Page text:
Gay rights bill moves forward: Why has the opposition gone quiet?
The Senate could vote within the week on the Employment Non-Discrimination Act, which would prohibit workplace discrimination against gay, bisexual, and transgender Americans.
WASHINGTON — Invoking the Declaration of Independence, proponents of a bill that would outlaw discrimination against gays in the workplace argued on Tuesday that the measure is rooted in fundamental fairness for all Americans.
Republican opponents of the measure were largely silent, neither addressing the issue on the second day of Senate debate nor commenting unless asked. Written statements from some rendered their judgment that the bill would result in costly, frivolous lawsuits.
The Senate moved closer to completing its work on the Employment Non-Discrimination Act that would prohibit workplace discrimination against gay, bisexual and transgender Americans. Senate Majority Leader Harry Reid (D) of Nevada said a final vote in the Senate is possible by week's end.
Senate passage of the bill would represent a major victory for advocates of gay rights just months after the Supreme Court affirmed gay marriage and granted federal benefits to legally married same-sex couples and three years after Congress ended the ban on gays serving openly in the military.
Illinois and Hawaii were poised to become the 15th and 16th states to legalize gay marriage. The Illinois legislature gave its final approval Tuesday, sending the bill to the governor, who has said he'll sign it. The Hawaii Senate has passed a gay marriage measure that is expected to pass the state House within the week; the governor has said he'll sign it.
"I don't believe in discriminating against anybody," said Sen. Orrin Hatch (R) of Utah, a backer of the measure who voted against a similar, narrower bill 17 years ago. Hatch said the bill has language ensuring religious freedom that he expects the Senate to toughen.
The measure, however, faces strong opposition in the Republican-controlled House, where Speaker John Boehner (R) of Ohio maintains that it is unnecessary and could prove too expensive and litigious for businesses.
Resistance remains within GOP ranks even as the national party, looking beyond core older voters, tries to be more inclusive. Republicans struggled to win over young people and independents in the 2012 presidential election.
Asked why he opposed the bill, Sen. Jim Inhofe (R) of Oklahoma said the measure is "somewhat pandering to the special groups that I think should not have to be singled out by themselves. I think they're normal citizens like everybody else."
A bipartisan group of senators pressed ahead with the legislation, casting it as a clear sign of Americans' greater acceptance of homosexuality that has significantly changed the political dynamic.
A Pew Research survey in June found that more Americans said homosexuality should be accepted rather than discouraged by society by a margin of 60 percent to 31 percent. Opinions were more evenly divided 10 years ago.
"What changed is society has changed," said Sen. Tom Harkin (D) of Iowa. "Personal attitudes have changed, business is for it. There's just widespread support for taking these other steps in passing a civil rights bill."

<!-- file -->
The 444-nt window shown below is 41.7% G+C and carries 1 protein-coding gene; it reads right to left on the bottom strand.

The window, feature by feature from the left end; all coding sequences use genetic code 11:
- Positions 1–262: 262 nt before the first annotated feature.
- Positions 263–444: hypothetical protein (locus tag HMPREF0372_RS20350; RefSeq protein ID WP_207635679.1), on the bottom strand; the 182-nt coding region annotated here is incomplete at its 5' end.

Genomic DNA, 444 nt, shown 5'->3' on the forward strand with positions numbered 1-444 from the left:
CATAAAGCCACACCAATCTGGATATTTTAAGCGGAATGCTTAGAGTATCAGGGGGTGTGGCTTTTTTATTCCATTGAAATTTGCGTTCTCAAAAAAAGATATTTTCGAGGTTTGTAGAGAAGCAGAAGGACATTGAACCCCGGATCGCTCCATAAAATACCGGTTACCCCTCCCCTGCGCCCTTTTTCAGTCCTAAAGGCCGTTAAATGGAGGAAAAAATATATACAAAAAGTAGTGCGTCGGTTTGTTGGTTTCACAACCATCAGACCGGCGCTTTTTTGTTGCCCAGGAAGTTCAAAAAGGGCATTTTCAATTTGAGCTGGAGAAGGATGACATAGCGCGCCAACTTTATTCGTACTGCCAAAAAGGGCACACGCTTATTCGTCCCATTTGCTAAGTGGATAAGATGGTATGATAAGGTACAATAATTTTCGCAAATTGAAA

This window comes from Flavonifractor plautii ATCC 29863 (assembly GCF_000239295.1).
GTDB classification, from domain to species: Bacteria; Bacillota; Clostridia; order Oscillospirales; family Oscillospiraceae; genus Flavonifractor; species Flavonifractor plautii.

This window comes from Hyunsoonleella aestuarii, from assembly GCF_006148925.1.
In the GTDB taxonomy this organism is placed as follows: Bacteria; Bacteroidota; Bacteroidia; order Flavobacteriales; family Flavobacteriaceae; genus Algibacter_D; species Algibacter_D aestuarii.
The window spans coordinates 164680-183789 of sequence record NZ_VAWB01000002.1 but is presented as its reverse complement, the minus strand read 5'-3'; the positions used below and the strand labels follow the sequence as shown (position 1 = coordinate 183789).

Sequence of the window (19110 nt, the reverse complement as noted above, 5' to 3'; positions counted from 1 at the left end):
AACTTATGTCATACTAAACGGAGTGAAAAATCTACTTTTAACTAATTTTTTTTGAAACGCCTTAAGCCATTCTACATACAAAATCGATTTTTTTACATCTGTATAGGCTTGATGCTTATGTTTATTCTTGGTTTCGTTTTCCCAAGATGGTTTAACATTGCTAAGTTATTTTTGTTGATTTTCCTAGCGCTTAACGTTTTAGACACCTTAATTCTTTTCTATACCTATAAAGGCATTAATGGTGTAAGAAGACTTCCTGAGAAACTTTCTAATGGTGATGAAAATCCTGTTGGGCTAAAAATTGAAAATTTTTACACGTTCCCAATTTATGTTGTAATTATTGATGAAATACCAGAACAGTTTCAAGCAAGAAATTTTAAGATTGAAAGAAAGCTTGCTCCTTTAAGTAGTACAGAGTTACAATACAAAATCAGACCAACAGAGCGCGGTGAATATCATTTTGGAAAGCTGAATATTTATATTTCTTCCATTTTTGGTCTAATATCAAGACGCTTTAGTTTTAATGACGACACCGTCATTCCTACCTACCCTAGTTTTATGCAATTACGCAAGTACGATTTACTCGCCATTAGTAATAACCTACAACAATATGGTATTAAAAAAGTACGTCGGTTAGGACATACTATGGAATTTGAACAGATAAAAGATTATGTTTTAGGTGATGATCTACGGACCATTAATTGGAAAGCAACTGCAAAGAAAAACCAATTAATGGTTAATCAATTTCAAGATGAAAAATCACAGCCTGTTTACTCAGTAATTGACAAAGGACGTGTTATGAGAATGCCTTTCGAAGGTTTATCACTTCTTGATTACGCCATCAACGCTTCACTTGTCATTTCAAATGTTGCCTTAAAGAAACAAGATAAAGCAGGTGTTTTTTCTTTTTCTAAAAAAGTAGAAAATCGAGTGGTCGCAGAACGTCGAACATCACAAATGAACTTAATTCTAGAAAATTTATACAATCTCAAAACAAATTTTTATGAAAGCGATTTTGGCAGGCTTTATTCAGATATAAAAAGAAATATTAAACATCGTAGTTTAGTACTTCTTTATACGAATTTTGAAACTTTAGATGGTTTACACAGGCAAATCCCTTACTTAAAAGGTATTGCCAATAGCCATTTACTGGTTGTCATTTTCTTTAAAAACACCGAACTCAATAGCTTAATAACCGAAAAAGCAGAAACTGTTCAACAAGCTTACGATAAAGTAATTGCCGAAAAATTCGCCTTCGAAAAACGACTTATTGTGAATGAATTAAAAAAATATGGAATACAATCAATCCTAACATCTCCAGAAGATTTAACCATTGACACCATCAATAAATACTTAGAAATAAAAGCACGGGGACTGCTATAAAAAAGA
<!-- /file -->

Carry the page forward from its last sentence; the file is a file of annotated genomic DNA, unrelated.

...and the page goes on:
About 88 percent of Fortune 500 companies have adopted nondiscrimination policies that include sexual orientation, according to the Human Rights Campaign. About 57 percent of those companies include gender identity.
"It's time to end this discrimination," Merkley said in a Senate speech. "It's certainly about the vision of the Declaration of Independence that has the promise of life, liberty and pursuit of happiness as the founding motivation."
Democratic Sen. Chris Murphy said his home state of Connecticut has had a discrimination law since 1991 and frivolous lawsuits are uncommon. Based on the latest data from 2009 and 2010, 53 of 1,740 employment-based complaints were based on sexual orientation, Murphy said.
"Fifty years from now history is going to judge no less harshly those that voted against this act as it judges now those that voted against some of the civil rights acts of the 1950s and 1960s," Murphy said.
Current federal law prohibits discrimination on the basis of sex, race and national origin. But it doesn't stop an employer from firing or refusing to hire workers because they are gay, lesbian, bisexual or transgender.
The bill would bar employers with 15 or more workers from using a person's sexual orientation or gender identity as the basis for making employment decisions, including hiring, firing, compensation, or promotion. The bill would exempt religious institutions and the military.
Sens. Rob Portman (R) of Ohio and Kelly Ayotte (R) of New Hampshire were crafting an amendment to the bill that would prevent federal, state, and local governments from retaliating against religious groups that are exempt from the law.
"It focuses on religious liberty," Portman said. "It provides a non-retaliation clause in the federal law comparable to what a lot of states have."
Sen. Pat Toomey (R) of Pennsylvania was working on an amendment to expand the number of groups that are covered under the religious exemption.
Portman, Ayotte and Toomey were the last three Republicans who voted Monday night to advance the bill as it past its first hurdle on a 61-30 vote. After the vote, Portman's son Will, a student at Yale, tweeted, "Go dad ... Sens Portman and Toomey vote yes. Cloture is reached on #ENDA."
The Ohio senator announced in March that he supports same-sex marriage, saying his views began changing in 2011, when his son told his parents he was gay and that it wasn't a choice but "part of who he was."
Portman said he exchanged messages with his son after the vote.